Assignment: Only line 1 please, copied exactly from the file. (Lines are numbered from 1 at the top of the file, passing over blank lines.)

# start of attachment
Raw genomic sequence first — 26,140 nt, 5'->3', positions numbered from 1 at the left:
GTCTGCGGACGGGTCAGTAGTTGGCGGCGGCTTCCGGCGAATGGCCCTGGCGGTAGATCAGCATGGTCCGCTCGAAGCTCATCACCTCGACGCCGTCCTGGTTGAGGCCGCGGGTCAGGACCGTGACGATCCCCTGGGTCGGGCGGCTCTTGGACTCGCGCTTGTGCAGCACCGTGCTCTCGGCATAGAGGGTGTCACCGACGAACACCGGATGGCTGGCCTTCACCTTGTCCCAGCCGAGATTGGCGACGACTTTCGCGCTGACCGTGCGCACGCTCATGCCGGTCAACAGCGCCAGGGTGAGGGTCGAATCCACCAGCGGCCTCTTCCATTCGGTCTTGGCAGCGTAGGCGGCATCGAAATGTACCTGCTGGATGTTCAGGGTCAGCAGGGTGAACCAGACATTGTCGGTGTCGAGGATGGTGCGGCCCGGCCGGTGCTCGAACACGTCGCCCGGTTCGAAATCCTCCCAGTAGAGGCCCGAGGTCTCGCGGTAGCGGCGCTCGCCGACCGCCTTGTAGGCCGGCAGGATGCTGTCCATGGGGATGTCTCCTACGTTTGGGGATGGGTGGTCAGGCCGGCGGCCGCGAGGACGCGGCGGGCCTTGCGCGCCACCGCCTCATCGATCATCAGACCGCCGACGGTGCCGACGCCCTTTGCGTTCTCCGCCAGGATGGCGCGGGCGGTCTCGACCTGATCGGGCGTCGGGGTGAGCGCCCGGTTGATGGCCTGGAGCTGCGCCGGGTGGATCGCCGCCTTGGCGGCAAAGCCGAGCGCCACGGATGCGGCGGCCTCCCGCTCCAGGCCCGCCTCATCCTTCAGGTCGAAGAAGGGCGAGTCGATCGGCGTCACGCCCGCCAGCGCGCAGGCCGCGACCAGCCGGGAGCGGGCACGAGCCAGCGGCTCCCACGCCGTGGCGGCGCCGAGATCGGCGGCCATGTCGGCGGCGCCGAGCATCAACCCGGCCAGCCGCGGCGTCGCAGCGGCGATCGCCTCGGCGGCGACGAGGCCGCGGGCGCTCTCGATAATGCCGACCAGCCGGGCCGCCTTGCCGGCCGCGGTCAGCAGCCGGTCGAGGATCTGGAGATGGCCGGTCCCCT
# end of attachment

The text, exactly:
Raw genomic sequence first — 26,140 nt, 5'->3', positions numbered from 1 at the left: